25 Exercise Conditions Exercise Conditions At beginning of exercise muscle becomes site of net lactate releaseAt beginning of exercise muscle becomes site of net lactate release Net release of lactate UNDERESTIMATES lactate production by muscle Net release of lactate UNDERESTIMATES lactate production by muscle Initial rate of release depends upon mass of active muscleInitial rate of release depends upon mass of active muscle With ↑ exercise intensity, VO2 in linear manner but lactate ↑ in curvilinear fashionWith ↑ exercise intensity, VO2 in linear manner but lactate ↑ in curvilinear fashion Primary reason for sharp in lactate production is stimulation of sympathetic nervous systemPrimary reason for sharp in lactate production is stimulation of sympathetic nervous system Catelcholamines stimulate glycolysis but not oxidative enzymes, also ↓ splanchic blood flow ( ↓ uptake by liver and kidneys) Catelcholamines stimulate glycolysis but not oxidative enzymes, also ↓ splanchic blood flow ( ↓ uptake by liver and kidneys)

26 Lactic Acid Metabolism (con’t) Fiber Type Differences Fiber Type Differences During exercise lactate produced by FT fibers can either diffuse directly or via blood into ST fibers which can take it up and oxidize itDuring exercise lactate produced by FT fibers can either diffuse directly or via blood into ST fibers which can take it up and oxidize it Concurrently some FOG fibers can release lactate while others consume itConcurrently some FOG fibers can release lactate while others consume it FT fibers have greater capillarity than needed for oxidative capacity, may be more important for lactate than oxygen transportFT fibers have greater capillarity than needed for oxidative capacity, may be more important for lactate than oxygen transport LDH profile strong predictor of whether fiber will be net producer or net consumerLDH profile strong predictor of whether fiber will be net producer or net consumer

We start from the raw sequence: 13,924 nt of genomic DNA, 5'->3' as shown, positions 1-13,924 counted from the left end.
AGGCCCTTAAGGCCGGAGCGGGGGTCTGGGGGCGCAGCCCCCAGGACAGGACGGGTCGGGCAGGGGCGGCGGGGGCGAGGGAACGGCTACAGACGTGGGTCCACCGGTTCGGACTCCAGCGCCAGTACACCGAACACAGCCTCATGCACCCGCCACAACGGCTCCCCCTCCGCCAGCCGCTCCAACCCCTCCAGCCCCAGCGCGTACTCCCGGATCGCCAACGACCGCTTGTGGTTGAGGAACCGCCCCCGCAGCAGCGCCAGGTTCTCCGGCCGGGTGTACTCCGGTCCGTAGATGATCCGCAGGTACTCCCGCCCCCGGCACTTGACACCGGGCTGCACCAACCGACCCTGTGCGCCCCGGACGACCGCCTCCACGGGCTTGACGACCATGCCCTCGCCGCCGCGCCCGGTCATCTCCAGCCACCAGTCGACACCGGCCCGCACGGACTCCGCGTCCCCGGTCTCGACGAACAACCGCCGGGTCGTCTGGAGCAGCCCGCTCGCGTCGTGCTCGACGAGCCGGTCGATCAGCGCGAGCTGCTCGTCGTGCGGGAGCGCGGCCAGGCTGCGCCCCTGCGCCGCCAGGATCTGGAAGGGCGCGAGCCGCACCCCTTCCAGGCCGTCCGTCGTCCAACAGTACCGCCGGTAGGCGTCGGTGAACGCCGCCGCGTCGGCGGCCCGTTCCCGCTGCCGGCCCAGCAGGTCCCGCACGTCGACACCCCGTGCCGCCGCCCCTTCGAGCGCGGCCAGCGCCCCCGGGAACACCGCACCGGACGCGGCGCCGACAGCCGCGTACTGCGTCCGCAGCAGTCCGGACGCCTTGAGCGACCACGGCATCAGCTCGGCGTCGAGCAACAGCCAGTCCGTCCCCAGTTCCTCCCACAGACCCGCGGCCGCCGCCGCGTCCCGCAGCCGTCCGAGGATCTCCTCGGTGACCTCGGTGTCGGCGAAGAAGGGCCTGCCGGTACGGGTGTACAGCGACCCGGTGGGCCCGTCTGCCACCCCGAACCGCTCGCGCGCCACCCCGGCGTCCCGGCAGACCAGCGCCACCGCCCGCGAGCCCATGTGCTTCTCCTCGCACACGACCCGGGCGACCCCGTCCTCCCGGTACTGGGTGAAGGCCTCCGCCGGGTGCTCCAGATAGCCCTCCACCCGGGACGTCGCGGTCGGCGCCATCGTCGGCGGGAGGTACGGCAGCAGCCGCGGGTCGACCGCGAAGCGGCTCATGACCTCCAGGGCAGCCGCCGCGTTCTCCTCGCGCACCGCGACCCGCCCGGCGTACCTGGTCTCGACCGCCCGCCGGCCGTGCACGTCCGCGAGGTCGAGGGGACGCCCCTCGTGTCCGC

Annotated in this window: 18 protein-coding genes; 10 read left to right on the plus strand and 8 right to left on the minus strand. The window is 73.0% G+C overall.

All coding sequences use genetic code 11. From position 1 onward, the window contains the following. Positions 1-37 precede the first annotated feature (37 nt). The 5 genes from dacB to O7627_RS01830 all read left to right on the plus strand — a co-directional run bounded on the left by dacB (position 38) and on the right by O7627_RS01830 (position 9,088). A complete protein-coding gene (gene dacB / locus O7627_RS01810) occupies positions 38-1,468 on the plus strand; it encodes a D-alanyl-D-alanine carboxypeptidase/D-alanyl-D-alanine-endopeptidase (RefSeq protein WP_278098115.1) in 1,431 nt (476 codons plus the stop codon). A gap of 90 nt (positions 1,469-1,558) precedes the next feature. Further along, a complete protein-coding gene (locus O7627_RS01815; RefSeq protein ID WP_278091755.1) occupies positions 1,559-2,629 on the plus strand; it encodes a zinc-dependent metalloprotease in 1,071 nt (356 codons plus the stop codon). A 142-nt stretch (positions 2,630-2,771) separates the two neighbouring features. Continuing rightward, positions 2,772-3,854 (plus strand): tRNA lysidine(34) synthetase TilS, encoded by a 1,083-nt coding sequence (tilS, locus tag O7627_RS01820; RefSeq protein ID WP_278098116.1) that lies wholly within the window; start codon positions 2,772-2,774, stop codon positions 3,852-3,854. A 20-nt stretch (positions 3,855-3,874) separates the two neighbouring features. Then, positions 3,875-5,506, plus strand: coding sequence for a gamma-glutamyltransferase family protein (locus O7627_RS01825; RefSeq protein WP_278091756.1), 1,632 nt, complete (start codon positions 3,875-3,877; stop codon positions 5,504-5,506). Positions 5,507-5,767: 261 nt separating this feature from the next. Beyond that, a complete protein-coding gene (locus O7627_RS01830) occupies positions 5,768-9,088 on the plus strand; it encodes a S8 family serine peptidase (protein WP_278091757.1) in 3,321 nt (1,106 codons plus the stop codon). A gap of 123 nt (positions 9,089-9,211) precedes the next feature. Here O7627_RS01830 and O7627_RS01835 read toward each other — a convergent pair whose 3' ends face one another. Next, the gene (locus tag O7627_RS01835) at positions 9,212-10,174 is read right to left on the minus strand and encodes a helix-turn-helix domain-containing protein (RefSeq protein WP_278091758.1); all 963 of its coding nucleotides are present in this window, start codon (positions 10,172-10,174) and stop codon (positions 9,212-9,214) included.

27 Post-Exercise Lactate Metabolism Since 1928 it has been known that blood [lactate] ↓ more quickly with ACTIVE than PASSIVE recovery Since 1928 it has been known that blood [lactate] ↓ more quickly with ACTIVE than PASSIVE recovery Due to ↑ blood flow to removal centers and ↑ energy demand Due to ↑ blood flow to removal centers and ↑ energy demand Is there an optimal training intensity? Is there an optimal training intensity? Rate of blood lactate decline ↑ along with intensity up to a critical point Rate of blood lactate decline ↑ along with intensity up to a critical point

28 Tapering Tapering Phase: final period of training before most important competition Tapering Phase: final period of training before most important competition Still remains more of an art rather than an informed science “Scientific Bases for Precompetition Tapering Strategies” Mujika & Padilla (2003) Aim of Tapering: reduce psychological and physiological effects of everyday training with the thought that performance can be maximized over a short time frame Reduction of Training Load: the extent with which load can be reduced is of greatest concern so that detraining does not occur Reduction of Training Intensity: the most effective tapering involved a HI-Intensity and LO-volume approach Reduction of Training Frequency: for highly trained individuals training frequency should remain normal to avoid a “loss of feel”

29 Tapering (con’t) Muscle Fiber: type IIa (FOG) more affected than type I fibers (Trappe et al. 1998) Muscle Fiber: type IIa (FOG) more affected than type I fibers (Trappe et al. 1998) (Trappe et al. 1998) (Trappe et al. 1998) Duration of Taper: the optimal time frame has not been established Duration of Taper: the optimal time frame has not been established Type of Taper Type of Taper LinearLinear ExponentialExponential Slow Decay Slow Decay Fast Decay Fast Decay StepStep *Only 1 study has looked at the performance effects of different types of taper. A fast experimental produced the best performance increases in a group of triathletes

30 Tapering (con’t) Tapering Strategy Minimize fatigue without compromising fitness Maintain Training Intensity (middle distance taper)middle distance taper Reduce Training Volume by 60-90% Maintain Training frequency at >80% Individual taper duration between 4 and 28 d Use progressive, nonlinear taper designs Expect performance improvements of ~3% (range 0.5-6%) Mujika et al. (2002): resting testosterone increases following a 6-day taper improving the anabolic:catabolic ratio Mujika et al. (2002): resting testosterone increases following a 6-day taper improving the anabolic:catabolic ratio

31 Tapering Mathematical Modeling